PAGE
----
Price estimates rise for security fencing at Salisbury High School

Published 12:05 am Wednesday, September 14, 2022

SALISBURY — Discussion among board of education members over a single bid to add an additional 920 linear feet of fencing around Salisbury High School got testy Monday evening when several board members said the issue has dragged on too long.

However, Chairman Dean Hunter asked for some adjusted numbers at the next meeting because the bid price was $150,000 higher than what is currently allocated, adding “we will take a vote at that meeting.”

The district put the project out to bid at the end of August after five interested parties attended the pre-bid walk-through of the property on Aug. 15, according to Anthony Vann, chief operations officer. The school already has 4,800 linear feet of fencing. By the time bids were due on Aug. 29 for the additional 920 feet of fencing, only two of them submitted bids.

Vann explained that it is an official bid process, so unless the city received at least three bids, they could not open any of them. The bids were returned to the two companies, and “we re-advertised the very next day, Aug. 30,” said Vann. “On Sept. 6, the next day we could open bids, we had only one.” But regulations allow that after a second request for bids, the town could open whatever they received.

It was a bid from Fence Builders, Inc. for $850,192 for installation of heavy-gauge aluminum fencing, gates, several brick columns and a few additional necessities.

But the city has budgeted only $700,000.

“We are asking the board to consider using money from the capital fund balance to cover the difference,” said Vann, who added that the district has had “a lot of difficulty with vendors being able to give pricing on any projects because of the supply chain issues and because of the lack of qualified labor.” But he said this particular vendor is fairly confident that once started, they could complete the project in four to six months.

“How much money do we have access to in our fund balance?” asked Hunter, and when the answer came, he jokingly said, “I’m not going to repeat that out loud.”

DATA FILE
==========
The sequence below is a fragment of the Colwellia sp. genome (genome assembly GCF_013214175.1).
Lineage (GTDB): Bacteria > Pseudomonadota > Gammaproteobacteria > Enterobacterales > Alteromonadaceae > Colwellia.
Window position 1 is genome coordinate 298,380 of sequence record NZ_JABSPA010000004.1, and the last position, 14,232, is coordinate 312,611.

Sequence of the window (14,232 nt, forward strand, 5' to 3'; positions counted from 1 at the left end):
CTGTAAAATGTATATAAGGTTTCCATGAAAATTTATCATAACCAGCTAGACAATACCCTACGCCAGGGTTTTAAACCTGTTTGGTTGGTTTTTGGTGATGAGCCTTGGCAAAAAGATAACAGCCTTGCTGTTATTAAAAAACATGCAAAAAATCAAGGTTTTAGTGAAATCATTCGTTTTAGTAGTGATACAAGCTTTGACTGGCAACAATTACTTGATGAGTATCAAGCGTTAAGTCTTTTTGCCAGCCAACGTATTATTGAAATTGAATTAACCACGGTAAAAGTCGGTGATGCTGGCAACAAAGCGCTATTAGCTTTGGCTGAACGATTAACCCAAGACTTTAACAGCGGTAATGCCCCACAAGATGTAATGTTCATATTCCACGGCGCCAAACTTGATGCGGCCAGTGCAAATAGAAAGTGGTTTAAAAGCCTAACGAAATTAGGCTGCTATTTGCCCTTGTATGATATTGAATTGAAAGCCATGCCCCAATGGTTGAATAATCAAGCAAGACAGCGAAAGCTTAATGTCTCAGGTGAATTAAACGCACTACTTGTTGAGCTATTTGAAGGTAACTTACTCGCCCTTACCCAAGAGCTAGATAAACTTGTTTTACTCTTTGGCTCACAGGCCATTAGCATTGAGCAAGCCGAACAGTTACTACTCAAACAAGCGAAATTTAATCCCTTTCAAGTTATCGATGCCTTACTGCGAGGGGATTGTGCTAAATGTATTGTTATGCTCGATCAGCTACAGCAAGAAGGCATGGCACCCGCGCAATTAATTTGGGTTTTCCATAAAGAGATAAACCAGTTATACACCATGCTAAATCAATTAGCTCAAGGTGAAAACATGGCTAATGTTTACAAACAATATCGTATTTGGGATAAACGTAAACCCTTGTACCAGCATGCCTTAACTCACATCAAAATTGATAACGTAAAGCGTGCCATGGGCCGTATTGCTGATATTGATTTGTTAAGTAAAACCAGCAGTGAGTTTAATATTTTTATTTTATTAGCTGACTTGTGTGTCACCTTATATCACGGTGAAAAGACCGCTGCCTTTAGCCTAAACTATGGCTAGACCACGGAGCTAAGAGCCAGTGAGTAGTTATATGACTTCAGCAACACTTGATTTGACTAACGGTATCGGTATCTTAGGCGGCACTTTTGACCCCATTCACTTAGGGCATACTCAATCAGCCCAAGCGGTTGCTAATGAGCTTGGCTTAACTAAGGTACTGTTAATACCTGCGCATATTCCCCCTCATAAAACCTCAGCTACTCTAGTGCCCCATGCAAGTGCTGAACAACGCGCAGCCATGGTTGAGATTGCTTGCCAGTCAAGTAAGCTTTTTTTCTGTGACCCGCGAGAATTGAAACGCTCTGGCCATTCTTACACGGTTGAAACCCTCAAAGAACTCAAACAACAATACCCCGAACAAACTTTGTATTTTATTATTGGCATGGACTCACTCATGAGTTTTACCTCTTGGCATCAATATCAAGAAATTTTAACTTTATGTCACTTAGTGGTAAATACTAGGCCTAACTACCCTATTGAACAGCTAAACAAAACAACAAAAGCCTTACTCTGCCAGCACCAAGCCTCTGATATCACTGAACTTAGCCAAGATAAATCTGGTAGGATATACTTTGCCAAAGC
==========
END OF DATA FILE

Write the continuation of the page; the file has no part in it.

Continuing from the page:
There is approximately $6.1 million in the fund balance.

However, Hunter added that he knows everyone is having sticker shock, including the public. “We’re talking just shy of $1,000 per linear foot for a fence,” he said. “I know this is happening everywhere. I don’t even like to go to Lowe’s anymore.”

Part of the design includes brick columns that Vann said the architects from ADW Architects included “so that it looks very much like the columns on the building and like it’s been there forever.” Hunter asked what the reduction might be if the columns were left out and instead just standard anchor pieces were used. Vann said they’d have to go back to the vendor to find out, which would take several days. Not everyone was happy about another postponement.

Alisha Byrd-Clark, vice chair of the board, said the board has been told “there is a serious security issue with people just walking through the campus. This has been on our agenda since Dr. Moody was here. We should be beyond that. I think what has been presented is what is needed, and I think we should move forward.” She then made a motion to vote on the fencing as it was proposed Monday, but the motion was defeated.

Jones raised one other concern — students possibly leaving gates propped open.

“The student parking lot is outside the fence, and if they are going to their car, dropping a back pack, getting clothes or equipment for tennis practice or whatever sport, are they going to end up leaving the gates open and are we then paying a lot of money for security that doesn’t work?” he asked.

Vann said there are access points and assured the board the gates would be kept closed.

In the end, the board decided to wait to hear what the cost reduction will be if they go without the columns, and will plan to vote at the next meeting in two weeks.

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